Phishing is a growing threat to organizations and individuals across the world. At Berea College, resources are available to our community to help identify and mitigate risk associated with phishing. Attack methods used are quickly becoming more sophisticated - with this knowledge it is important for all members of the Berea community to be proactive and aware. Phishing can occur through multiple means, not solely email. Users must be aware of email, phone calls, text messages, app upgrades on smartphones, social media, and even USB based attacks. It is important to be proactive with protecting data instead of waiting to be reactive.
Training is available for Berea College employees to provide education and awareness about phishing attempts. The college Information Security Officer will always be glad to coordinate employee and student education on IT Security awareness topics as requested.
Here are some things to consider in regards to phishing:
Hover your mouse over the link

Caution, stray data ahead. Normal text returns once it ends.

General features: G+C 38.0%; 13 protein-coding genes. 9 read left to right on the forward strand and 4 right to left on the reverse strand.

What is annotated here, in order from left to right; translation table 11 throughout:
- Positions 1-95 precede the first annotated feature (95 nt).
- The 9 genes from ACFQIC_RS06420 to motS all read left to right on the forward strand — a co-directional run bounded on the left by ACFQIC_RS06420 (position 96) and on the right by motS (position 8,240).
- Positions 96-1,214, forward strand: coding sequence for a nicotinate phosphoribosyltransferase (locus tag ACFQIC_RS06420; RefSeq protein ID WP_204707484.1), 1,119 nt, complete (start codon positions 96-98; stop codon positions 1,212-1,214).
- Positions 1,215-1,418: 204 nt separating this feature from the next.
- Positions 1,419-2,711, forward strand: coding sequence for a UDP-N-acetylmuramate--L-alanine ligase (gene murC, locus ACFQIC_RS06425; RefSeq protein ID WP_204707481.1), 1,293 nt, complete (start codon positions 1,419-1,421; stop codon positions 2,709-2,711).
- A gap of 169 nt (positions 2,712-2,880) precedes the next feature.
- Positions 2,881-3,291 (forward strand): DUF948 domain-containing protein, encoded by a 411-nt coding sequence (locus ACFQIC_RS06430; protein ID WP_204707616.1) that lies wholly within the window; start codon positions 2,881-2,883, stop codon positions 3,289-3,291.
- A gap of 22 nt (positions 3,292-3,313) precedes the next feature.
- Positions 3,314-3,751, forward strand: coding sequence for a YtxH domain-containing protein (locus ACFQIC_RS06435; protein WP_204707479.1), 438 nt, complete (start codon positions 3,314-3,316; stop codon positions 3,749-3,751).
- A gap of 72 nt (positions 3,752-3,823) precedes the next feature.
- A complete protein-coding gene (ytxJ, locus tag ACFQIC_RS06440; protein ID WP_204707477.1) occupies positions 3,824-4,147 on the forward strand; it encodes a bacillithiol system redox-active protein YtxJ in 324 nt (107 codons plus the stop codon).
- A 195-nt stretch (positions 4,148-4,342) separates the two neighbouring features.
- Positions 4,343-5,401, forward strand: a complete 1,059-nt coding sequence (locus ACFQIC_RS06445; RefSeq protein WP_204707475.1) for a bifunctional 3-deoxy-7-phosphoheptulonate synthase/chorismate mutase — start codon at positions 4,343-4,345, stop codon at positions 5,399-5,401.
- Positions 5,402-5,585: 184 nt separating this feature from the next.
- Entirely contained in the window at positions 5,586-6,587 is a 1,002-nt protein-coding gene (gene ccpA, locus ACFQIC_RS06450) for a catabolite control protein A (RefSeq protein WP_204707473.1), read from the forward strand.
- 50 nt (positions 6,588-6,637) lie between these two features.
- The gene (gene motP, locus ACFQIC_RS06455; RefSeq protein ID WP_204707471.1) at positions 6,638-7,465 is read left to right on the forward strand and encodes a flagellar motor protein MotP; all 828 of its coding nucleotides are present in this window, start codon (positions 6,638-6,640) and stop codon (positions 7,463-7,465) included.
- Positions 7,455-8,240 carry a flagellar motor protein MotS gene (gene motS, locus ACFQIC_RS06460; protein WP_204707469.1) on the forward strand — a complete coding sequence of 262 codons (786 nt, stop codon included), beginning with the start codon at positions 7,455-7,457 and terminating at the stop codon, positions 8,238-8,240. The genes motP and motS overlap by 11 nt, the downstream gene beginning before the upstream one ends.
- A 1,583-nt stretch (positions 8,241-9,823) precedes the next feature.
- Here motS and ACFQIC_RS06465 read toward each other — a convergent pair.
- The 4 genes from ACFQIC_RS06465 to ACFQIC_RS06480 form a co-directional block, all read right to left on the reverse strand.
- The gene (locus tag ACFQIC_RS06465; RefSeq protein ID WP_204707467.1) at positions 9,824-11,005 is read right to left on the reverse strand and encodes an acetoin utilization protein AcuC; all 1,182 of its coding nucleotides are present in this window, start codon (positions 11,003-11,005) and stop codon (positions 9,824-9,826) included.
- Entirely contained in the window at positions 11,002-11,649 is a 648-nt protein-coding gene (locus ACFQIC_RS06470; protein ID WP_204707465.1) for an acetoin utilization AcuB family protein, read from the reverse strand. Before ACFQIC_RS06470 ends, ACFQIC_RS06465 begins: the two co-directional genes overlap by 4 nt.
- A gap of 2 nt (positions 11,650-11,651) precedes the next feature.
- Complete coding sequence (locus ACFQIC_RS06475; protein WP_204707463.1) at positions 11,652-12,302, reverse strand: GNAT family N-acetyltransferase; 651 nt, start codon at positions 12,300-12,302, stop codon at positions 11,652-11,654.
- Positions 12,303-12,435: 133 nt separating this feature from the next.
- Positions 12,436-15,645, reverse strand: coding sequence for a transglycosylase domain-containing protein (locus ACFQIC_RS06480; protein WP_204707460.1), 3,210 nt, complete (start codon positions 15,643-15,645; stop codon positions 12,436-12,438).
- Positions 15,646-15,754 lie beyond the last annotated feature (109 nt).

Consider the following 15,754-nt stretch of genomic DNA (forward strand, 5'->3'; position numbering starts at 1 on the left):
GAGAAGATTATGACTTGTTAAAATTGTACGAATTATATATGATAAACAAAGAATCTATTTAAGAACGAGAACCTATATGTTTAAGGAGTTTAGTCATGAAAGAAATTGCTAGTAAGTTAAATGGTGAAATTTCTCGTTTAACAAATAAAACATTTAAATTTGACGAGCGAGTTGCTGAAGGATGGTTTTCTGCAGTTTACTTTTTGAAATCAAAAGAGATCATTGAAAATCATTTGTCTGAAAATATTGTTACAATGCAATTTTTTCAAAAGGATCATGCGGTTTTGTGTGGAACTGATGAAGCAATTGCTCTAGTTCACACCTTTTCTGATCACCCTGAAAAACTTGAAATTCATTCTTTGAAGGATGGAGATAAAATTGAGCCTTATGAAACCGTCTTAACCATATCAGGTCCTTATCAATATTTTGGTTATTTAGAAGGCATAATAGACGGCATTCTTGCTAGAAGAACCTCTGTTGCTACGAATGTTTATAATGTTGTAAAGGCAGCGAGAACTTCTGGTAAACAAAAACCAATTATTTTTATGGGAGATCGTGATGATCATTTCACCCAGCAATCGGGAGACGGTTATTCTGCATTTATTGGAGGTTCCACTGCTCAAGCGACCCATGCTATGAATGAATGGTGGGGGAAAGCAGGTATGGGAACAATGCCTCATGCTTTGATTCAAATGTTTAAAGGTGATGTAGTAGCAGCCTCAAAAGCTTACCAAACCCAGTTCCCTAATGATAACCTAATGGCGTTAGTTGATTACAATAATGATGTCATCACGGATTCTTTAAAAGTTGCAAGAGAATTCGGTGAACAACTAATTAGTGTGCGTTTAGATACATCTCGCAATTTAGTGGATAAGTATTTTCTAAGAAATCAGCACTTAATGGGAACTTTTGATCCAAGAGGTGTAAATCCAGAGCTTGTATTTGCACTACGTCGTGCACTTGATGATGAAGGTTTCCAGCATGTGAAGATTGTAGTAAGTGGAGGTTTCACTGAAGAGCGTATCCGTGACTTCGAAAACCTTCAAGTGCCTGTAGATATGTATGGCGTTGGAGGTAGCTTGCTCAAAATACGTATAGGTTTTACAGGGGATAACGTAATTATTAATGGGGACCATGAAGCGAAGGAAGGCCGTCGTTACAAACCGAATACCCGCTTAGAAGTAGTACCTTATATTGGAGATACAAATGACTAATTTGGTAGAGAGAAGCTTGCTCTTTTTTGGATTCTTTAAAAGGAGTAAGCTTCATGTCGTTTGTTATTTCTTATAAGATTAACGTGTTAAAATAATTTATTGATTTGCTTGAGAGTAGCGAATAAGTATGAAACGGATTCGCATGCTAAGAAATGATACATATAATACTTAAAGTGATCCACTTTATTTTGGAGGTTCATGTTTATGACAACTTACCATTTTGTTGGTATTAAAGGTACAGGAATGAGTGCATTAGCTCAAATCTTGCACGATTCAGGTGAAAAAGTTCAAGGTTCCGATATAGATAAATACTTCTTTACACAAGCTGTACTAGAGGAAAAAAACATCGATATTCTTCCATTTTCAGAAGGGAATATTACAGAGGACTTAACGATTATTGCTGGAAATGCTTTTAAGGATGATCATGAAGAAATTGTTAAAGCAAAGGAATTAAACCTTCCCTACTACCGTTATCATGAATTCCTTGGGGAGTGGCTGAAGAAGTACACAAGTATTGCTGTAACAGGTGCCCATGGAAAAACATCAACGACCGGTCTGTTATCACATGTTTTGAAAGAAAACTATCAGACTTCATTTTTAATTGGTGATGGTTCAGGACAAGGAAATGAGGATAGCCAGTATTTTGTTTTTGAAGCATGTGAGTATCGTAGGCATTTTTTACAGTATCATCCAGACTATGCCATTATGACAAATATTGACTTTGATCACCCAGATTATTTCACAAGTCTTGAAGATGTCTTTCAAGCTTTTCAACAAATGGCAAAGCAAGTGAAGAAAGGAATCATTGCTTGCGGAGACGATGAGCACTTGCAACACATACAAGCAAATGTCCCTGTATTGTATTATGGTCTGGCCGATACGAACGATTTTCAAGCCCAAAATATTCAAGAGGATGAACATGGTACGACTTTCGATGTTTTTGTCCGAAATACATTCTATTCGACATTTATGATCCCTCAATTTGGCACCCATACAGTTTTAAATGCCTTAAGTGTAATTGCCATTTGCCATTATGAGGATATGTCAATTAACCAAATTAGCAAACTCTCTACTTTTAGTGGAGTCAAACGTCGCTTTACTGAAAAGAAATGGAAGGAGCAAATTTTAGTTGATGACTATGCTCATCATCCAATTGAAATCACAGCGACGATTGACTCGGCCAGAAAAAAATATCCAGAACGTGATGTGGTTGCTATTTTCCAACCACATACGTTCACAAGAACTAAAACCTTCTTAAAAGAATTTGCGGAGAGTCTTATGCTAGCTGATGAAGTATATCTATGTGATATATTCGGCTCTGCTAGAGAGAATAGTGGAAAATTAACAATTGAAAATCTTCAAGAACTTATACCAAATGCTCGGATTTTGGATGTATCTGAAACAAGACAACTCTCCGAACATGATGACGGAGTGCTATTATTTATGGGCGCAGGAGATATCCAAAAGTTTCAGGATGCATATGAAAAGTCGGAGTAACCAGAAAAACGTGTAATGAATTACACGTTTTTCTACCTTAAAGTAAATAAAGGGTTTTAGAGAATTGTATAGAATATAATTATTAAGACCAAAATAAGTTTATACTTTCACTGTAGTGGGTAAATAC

- Does the address match up with the address within the email?
- For example, you may receive an email that has a link that looks like it would go to www.walmart.com, however, if you hover your mouse over, you will see in the lower-left corner of your browser a different address, such as www.thisisnotwalmartbutascam.com.
- Doing this helps prevent you from ever interacting with the malicious site and helps keep you and the college safe!
Don't open email attachments that you are not expecting
- A common attack method for hackers is to infect PDF and Word/Excel files, that when downloaded and opened, run a series of code that seeks to obtain your information and/or encrypt and deny you access to your workstation.
- If you receive a suspicious email with one of these files attached, do not download or execute the file! If the email looks like it's from someone with the college, reach out to them in a separate email to verify that they had indeed sent the email.
Sometimes phishing emails can look like legitimate services
- Attackers will often spoof known service pages to trick you into clicking their links. These will range from Office365, Netflix, Amazon, PayPal, and more.
- Often these will look very similar to the actual email layouts used by these services but will appear slightly "off." If you are ever sent an email that says there is an issue with your account on one of these services, DO NOT click the link within the email!
- Instead, you should browse to the website the service uses and login there, to verify if there is actually anything wrong with your account.
Click here to view examples of actual phishing attempts that have occurred at Berea College